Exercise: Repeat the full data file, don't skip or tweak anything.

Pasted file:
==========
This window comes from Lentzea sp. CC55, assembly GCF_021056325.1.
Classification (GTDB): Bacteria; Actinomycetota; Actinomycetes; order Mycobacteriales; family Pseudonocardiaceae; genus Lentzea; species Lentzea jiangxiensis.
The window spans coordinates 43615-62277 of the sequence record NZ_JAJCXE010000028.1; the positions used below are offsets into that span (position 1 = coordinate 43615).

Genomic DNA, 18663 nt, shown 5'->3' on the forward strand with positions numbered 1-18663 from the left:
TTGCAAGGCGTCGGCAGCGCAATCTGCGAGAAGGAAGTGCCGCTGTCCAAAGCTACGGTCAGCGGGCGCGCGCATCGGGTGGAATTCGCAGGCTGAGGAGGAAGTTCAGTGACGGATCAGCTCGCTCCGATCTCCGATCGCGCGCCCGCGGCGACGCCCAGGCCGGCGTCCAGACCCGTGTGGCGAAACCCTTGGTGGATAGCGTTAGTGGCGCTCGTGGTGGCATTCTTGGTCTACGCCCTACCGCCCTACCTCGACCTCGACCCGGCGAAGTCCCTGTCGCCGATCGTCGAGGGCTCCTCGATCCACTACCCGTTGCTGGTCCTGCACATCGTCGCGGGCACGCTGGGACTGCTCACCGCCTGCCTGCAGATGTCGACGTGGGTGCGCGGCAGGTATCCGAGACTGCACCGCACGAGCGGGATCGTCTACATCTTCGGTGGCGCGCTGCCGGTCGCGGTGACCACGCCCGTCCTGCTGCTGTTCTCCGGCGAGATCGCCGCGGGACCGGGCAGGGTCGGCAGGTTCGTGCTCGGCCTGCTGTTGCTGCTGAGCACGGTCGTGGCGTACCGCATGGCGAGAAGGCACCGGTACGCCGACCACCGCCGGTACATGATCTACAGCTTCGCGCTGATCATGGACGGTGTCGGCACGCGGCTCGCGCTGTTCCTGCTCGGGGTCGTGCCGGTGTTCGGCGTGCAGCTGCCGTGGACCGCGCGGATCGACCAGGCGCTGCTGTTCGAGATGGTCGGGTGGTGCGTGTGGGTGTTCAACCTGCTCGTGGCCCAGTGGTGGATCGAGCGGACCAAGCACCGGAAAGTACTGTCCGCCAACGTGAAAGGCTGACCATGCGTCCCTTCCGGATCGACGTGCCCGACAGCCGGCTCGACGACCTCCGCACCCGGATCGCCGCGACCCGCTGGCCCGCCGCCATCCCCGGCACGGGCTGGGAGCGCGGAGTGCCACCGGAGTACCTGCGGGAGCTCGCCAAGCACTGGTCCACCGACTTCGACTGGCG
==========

This window comes from Lentzea sp. CC55, assembly GCF_021056325.1.
Classification (GTDB): Bacteria; Actinomycetota; Actinomycetes; order Mycobacteriales; family Pseudonocardiaceae; genus Lentzea; species Lentzea jiangxiensis.
The window spans coordinates 43615-62277 of the sequence record NZ_JAJCXE010000028.1; the positions used below are offsets into that span (position 1 = coordinate 43615).

Genomic DNA, 18663 nt, shown 5'->3' on the forward strand with positions numbered 1-18663 from the left:
TTGCAAGGCGTCGGCAGCGCAATCTGCGAGAAGGAAGTGCCGCTGTCCAAAGCTACGGTCAGCGGGCGCGCGCATCGGGTGGAATTCGCAGGCTGAGGAGGAAGTTCAGTGACGGATCAGCTCGCTCCGATCTCCGATCGCGCGCCCGCGGCGACGCCCAGGCCGGCGTCCAGACCCGTGTGGCGAAACCCTTGGTGGATAGCGTTAGTGGCGCTCGTGGTGGCATTCTTGGTCTACGCCCTACCGCCCTACCTCGACCTCGACCCGGCGAAGTCCCTGTCGCCGATCGTCGAGGGCTCCTCGATCCACTACCCGTTGCTGGTCCTGCACATCGTCGCGGGCACGCTGGGACTGCTCACCGCCTGCCTGCAGATGTCGACGTGGGTGCGCGGCAGGTATCCGAGACTGCACCGCACGAGCGGGATCGTCTACATCTTCGGTGGCGCGCTGCCGGTCGCGGTGACCACGCCCGTCCTGCTGCTGTTCTCCGGCGAGATCGCCGCGGGACCGGGCAGGGTCGGCAGGTTCGTGCTCGGCCTGCTGTTGCTGCTGAGCACGGTCGTGGCGTACCGCATGGCGAGAAGGCACCGGTACGCCGACCACCGCCGGTACATGATCTACAGCTTCGCGCTGATCATGGACGGTGTCGGCACGCGGCTCGCGCTGTTCCTGCTCGGGGTCGTGCCGGTGTTCGGCGTGCAGCTGCCGTGGACCGCGCGGATCGACCAGGCGCTGCTGTTCGAGATGGTCGGGTGGTGCGTGTGGGTGTTCAACCTGCTCGTGGCCCAGTGGTGGATCGAGCGGACCAAGCACCGGAAAGTACTGTCCGCCAACGTGAAAGGCTGACCATGCGTCCCTTCCGGATCGACGTGCCCGACAGCCGGCTCGACGACCTCCGCACCCGGATCGCCGCGACCCGCTGGCCCGCCGCCATCCCCGGCACGGGCTGGGAGCGCGGAGTGCCACCGGAGTACCTGCGGGAGCTCGCCAAGCACTGGTCCACCGACTTCGACTGGCG